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Preventing Swarming

Swarming is the bees natural way of reproducing. In the wilde a hive would cast one or 2 swarms a year. The trigger that start a swarm mainly comes from an overcrowded hive.

Crowded Hive

This hive is very full, it will swarm soon if left to itself. Hives tend to want to swarm in the Spring. There are several things that can be done to prevent swarming.

  • Splitting is the most effective way to take the "swarm" out of a hive. When you split you are effectively creating an artificial swarm.

  • Removing brood, this is really very similar to splitting. If you have want more hives, removing brood can be a good way to stop swarming. You can sell it, create a nuc, or use it to strengthen another hive.

  • Supering, supering is when you add another box. This is only a quick fix, especially during early spring. However, it will buy you time (say you are waiting on your queens to arrive for splits.)

Signs a hive is going to swarm

Recognizing the signs of an impending swarm is not to difficult. They will usually be crowded and build queen cells along the bottom of the frames.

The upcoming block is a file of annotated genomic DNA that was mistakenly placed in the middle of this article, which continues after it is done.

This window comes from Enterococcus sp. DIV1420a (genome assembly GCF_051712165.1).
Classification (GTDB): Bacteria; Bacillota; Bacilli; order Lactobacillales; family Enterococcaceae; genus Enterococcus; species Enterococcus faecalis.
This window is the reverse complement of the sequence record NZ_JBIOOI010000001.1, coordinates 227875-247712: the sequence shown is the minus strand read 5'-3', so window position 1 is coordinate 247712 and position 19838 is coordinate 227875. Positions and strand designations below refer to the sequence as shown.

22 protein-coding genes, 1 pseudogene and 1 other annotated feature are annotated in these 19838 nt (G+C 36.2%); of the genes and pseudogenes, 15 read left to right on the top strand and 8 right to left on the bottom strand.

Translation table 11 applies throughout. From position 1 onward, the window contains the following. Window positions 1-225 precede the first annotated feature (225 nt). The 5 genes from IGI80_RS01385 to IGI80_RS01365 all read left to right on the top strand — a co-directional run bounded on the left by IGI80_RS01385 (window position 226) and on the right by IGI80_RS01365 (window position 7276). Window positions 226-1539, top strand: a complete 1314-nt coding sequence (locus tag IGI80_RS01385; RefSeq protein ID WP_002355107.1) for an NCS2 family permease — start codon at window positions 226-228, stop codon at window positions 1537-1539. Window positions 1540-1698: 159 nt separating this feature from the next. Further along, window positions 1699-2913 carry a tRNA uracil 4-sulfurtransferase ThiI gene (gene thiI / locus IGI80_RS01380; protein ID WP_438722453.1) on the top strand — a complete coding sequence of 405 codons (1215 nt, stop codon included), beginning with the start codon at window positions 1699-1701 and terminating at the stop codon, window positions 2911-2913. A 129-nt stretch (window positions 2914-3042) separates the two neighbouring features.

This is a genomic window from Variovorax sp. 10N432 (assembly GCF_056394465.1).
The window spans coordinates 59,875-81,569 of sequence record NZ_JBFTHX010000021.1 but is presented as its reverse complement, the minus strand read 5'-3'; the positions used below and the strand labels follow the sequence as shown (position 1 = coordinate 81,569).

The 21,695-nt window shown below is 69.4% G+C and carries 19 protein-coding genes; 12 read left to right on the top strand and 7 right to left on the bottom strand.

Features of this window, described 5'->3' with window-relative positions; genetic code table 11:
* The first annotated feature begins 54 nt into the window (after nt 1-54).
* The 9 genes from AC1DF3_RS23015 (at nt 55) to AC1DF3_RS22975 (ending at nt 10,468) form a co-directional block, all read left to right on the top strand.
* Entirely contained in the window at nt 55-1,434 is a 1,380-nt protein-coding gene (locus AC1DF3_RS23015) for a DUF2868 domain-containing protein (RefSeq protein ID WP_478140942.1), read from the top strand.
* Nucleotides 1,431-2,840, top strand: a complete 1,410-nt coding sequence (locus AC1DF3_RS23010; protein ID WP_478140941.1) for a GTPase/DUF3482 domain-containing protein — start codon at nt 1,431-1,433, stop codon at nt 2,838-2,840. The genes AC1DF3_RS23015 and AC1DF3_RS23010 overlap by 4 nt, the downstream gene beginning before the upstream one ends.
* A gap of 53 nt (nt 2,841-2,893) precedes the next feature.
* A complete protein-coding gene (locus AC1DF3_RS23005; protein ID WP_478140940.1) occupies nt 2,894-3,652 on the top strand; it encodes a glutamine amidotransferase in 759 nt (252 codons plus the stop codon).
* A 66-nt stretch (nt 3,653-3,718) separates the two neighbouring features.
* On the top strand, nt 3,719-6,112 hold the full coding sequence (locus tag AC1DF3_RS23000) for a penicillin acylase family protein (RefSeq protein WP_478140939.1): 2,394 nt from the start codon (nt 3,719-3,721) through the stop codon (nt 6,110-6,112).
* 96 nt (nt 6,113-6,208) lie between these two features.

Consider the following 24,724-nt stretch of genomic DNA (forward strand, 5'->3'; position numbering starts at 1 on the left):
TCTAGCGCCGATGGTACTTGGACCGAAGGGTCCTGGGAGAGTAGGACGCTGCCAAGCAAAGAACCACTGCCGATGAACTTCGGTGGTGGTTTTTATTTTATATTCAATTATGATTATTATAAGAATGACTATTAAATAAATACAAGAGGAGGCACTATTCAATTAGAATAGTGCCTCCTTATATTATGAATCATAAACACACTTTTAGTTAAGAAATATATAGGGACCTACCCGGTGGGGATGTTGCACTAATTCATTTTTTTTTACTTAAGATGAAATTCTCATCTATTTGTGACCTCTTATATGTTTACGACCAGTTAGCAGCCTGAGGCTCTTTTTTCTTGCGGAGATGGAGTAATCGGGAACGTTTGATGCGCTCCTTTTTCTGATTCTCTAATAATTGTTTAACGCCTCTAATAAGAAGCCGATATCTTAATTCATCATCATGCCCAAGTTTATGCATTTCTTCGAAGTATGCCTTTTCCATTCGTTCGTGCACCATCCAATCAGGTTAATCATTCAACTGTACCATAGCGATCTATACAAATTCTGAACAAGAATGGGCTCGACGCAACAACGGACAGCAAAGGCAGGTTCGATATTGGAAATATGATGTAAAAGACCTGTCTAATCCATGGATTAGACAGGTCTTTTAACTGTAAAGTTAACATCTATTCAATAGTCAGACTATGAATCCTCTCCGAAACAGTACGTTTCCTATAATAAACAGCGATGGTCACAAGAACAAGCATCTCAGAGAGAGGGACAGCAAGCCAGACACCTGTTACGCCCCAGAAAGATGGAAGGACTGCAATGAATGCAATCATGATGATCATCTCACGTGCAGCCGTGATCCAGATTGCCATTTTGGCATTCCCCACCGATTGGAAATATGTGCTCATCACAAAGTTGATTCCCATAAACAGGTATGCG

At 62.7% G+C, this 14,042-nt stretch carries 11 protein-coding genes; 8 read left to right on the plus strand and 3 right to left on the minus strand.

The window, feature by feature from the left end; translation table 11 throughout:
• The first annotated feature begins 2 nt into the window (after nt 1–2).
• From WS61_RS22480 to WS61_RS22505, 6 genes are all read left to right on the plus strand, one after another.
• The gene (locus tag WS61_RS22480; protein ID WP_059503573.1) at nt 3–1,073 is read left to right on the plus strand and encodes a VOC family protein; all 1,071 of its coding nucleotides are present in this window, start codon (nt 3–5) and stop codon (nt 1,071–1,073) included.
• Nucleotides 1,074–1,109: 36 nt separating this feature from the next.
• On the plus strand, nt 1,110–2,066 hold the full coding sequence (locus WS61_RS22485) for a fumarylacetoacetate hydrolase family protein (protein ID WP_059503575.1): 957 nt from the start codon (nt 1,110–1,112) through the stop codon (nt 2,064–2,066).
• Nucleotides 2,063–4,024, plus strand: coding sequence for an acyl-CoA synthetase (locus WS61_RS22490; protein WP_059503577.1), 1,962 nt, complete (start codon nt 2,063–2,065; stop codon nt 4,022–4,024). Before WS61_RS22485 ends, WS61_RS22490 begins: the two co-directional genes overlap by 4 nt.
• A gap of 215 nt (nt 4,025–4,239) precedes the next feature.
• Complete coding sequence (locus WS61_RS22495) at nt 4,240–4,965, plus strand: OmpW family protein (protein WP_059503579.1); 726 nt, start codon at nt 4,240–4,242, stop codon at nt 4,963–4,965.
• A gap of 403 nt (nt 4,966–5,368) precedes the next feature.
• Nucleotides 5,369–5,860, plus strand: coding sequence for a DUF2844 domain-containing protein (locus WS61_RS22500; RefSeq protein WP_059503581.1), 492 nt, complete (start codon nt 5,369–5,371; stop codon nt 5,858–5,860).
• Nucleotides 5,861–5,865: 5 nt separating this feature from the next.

If the cells have hatched, it is to late, they have most likely already swarmed and have a young virgin queen.

If the hive has queen cells that are being developed you can possibly prevent them from swarming by removing some of the brood.

Remove 3-4 frames of brood and set them aside with the bees still on them in a nuc box (if you leave the queen cells in the nuc box you can let the queen mate out and start a new hive!) Make sure you leave the old queen in the hive.

There is a difference between queen cups and queen cells. A queen cup becomes a queen cell once the bees put an egg into it.

A few facts about queen cups and cells...

  • Queen cups are naturally in the hive.

  • Queen cups do not mean a hive is preparing to swarm.

  • Not all queen cells are swarm cells, some can be supersedure cells

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